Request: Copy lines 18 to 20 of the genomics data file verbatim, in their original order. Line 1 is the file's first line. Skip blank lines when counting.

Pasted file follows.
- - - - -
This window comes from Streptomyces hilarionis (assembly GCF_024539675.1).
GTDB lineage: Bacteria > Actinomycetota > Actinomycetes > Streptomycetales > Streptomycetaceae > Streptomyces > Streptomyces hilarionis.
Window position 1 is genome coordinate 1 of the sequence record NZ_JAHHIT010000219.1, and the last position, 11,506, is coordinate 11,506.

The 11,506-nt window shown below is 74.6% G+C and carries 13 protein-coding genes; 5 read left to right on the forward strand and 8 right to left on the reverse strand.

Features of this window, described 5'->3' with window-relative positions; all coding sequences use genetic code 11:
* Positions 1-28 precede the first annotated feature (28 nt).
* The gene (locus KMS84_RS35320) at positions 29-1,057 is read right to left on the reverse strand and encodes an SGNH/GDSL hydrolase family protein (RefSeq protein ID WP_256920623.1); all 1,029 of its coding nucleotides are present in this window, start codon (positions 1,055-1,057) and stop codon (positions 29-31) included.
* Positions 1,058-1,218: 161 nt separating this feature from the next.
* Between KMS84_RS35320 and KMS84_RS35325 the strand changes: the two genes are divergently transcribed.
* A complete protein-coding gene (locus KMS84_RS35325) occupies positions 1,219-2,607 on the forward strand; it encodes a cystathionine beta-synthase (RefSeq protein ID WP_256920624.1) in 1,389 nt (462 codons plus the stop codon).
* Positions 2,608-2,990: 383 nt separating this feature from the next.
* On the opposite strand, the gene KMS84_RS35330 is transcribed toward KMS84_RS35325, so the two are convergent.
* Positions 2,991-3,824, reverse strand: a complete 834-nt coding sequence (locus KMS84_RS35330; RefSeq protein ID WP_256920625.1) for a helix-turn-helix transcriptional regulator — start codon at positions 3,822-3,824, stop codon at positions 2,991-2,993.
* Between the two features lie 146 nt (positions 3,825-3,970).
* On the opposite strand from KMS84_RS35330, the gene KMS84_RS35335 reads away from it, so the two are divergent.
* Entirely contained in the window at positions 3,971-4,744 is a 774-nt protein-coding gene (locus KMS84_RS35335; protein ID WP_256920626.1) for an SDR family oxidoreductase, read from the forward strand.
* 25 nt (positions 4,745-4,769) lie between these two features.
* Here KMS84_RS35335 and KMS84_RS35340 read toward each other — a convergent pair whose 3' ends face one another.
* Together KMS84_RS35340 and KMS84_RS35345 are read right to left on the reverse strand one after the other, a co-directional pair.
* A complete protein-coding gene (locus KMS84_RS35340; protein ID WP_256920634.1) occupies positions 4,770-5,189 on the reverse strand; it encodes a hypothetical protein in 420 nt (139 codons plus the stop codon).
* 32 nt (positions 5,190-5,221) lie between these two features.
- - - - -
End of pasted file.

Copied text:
* Here KMS84_RS35335 and KMS84_RS35340 read toward each other — a convergent pair whose 3' ends face one another.
* Together KMS84_RS35340 and KMS84_RS35345 are read right to left on the reverse strand one after the other, a co-directional pair.
* A complete protein-coding gene (locus KMS84_RS35340; protein ID WP_256920634.1) occupies positions 4,770-5,189 on the reverse strand; it encodes a hypothetical protein in 420 nt (139 codons plus the stop codon).